MadSci Network: Physics

Re: Can one sound wave distort another sound wave?

Date: Wed Dec 6 02:51:08 2000
Posted By: Bruno Putzeys, Staff, Electroacoustics and Analog Electronics, Philips ITCL
Area of science: Physics
ID: 975430685.Ph


A sound wave is a travelling pattern of increased and decreased pressure. 
Pressure can be increased indefinitely but cannot decrease below zero. 
This means that air is a non-linear medium and that intermodulation can 
definitely occur. It does take sound pressure levels in the order of air 
pressure to produce this effect discernably. It is probably noticeable 
from 150dB SPL onwards, a level lethal to human listeners.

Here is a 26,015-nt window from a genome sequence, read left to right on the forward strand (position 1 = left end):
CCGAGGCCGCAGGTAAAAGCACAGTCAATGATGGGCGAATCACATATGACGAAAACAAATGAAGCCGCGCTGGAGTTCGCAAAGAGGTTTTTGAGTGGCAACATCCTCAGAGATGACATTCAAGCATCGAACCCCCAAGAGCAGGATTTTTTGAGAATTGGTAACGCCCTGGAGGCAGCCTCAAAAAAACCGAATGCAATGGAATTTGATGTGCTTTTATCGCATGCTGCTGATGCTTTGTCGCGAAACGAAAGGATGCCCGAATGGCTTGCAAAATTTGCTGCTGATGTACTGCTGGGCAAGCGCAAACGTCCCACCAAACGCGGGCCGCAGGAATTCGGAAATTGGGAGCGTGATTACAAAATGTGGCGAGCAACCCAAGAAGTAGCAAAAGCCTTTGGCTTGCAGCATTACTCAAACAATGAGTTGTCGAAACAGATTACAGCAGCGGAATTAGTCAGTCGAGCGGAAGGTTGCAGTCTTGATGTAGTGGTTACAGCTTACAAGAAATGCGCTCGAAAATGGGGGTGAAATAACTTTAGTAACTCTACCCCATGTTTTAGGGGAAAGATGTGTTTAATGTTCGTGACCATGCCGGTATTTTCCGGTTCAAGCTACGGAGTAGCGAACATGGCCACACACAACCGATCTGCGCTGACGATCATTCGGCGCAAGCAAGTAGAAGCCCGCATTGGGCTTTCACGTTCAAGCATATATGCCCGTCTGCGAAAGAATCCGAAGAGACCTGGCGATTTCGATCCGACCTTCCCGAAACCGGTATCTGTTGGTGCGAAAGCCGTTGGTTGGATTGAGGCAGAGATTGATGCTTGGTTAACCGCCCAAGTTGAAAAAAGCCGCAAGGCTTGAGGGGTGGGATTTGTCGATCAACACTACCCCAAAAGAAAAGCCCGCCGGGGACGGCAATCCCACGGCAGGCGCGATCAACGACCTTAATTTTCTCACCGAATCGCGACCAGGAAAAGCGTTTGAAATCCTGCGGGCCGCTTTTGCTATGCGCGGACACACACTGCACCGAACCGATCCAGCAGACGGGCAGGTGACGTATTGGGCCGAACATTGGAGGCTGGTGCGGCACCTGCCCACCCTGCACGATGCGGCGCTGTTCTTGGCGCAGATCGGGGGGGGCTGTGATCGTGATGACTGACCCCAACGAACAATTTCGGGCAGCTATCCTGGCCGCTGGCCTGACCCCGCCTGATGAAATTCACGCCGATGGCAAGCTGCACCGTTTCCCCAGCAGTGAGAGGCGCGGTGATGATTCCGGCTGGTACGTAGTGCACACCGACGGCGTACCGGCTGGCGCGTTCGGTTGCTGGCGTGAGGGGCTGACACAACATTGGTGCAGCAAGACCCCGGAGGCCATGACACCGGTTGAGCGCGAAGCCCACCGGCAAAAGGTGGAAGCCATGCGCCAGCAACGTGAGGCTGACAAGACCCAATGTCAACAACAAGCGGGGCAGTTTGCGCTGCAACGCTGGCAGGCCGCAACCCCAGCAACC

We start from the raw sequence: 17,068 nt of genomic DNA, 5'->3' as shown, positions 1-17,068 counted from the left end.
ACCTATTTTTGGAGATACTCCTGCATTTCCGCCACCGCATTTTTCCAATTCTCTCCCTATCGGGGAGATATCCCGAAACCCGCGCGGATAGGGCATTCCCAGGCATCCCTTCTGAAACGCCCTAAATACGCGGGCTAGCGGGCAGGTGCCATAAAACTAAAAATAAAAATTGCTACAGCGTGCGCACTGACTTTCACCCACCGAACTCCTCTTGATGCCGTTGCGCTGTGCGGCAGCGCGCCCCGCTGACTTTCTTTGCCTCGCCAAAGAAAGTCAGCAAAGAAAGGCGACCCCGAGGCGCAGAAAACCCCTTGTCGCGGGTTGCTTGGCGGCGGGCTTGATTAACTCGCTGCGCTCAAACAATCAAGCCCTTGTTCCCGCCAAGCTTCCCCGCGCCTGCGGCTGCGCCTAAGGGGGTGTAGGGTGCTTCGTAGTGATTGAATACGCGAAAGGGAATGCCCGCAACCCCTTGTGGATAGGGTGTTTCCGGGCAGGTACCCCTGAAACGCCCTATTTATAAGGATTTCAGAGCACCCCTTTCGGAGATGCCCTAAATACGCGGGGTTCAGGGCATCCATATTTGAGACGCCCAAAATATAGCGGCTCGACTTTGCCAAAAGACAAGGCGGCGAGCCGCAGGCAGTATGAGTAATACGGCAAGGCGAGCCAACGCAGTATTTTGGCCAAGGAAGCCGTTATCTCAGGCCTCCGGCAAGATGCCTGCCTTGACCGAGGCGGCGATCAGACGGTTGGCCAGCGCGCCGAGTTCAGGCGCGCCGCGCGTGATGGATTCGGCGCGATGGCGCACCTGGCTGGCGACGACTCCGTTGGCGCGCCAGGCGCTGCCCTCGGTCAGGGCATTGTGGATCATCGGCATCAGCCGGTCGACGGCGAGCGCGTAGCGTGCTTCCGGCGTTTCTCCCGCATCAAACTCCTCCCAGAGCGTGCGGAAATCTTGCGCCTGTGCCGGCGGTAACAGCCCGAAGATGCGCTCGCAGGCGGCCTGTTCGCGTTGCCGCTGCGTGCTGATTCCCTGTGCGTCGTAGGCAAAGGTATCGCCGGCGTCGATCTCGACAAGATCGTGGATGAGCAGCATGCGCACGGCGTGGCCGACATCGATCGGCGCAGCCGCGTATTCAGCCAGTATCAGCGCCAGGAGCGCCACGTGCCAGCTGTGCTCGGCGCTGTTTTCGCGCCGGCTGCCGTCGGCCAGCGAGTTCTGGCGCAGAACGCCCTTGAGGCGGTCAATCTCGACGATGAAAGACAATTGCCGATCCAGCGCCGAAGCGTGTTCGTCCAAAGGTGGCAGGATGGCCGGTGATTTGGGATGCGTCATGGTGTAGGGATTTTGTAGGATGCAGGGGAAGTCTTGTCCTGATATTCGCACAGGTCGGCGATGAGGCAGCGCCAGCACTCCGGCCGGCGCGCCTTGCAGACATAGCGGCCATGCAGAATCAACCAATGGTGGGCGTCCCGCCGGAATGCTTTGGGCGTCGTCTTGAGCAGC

Light is an electromagnetic wave (ie. a pair of perpendicular waves in 
magnetic and electrical fields that create and maintain eachother), and 
hence does not need a medium. There is no limit to electrical and 
magnetical field-strengths (in a vacuum at least), so no non-linear 
effects occur.

There do exist optically transmissive media that have non-linear behaviour 
and in which distortion and intermodulation between light-wave occur. Such 
media are used, for example, to double the frequency of near-infrared 
laser light to make it green. Similarly, they can be used to build 3d 
displays by allowing a pair of laser beams to cross inside such a medium 
where the intersection becomes a new source with frequencies equal to the 
sum and difference of the two source frequencies.
In such a medium, your red and green spotlights (given sufficient 
intensity) would probably produce violet and far infrared.

Some more on this at



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